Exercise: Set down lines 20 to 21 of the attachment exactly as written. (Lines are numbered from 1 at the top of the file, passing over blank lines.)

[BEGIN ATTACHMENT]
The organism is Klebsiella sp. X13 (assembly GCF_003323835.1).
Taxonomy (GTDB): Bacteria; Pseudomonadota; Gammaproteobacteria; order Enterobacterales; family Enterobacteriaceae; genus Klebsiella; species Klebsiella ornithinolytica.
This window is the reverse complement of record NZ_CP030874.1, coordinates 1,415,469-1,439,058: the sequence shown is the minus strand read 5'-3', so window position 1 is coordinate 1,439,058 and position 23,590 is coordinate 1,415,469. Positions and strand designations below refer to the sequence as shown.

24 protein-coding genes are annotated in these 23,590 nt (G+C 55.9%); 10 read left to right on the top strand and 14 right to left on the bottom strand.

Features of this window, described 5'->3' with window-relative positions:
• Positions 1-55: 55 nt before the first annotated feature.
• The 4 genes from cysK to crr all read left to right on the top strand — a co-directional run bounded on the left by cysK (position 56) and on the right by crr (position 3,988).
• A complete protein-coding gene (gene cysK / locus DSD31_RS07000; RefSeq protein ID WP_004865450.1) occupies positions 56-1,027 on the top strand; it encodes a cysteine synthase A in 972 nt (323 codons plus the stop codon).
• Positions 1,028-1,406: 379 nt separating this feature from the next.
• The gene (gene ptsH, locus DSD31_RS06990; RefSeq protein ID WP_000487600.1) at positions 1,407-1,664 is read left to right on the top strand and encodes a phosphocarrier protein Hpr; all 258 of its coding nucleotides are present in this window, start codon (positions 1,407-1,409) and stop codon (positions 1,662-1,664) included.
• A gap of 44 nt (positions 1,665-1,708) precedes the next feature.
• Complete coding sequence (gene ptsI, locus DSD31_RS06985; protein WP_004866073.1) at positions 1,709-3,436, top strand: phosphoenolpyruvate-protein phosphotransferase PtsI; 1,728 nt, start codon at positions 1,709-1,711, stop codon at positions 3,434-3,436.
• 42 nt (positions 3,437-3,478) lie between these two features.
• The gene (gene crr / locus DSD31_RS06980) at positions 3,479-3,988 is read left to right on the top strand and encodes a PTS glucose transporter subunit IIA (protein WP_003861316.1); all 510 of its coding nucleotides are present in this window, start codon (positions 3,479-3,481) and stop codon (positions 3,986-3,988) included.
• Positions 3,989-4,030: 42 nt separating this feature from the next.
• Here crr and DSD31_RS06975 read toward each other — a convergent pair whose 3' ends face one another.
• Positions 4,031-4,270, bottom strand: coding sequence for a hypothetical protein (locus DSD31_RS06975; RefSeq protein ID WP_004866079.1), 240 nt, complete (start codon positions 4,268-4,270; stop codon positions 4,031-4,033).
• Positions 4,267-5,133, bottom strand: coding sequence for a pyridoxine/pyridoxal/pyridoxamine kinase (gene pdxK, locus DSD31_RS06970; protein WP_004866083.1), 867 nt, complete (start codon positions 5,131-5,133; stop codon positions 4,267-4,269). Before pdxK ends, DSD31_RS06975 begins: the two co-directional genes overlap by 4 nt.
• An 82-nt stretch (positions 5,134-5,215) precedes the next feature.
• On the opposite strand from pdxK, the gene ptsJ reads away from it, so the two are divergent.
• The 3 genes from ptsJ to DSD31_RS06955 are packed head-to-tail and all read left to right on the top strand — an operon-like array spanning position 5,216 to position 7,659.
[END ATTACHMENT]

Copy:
• On the opposite strand from pdxK, the gene ptsJ reads away from it, so the two are divergent.
• The 3 genes from ptsJ to DSD31_RS06955 are packed head-to-tail and all read left to right on the top strand — an operon-like array spanning position 5,216 to position 7,659.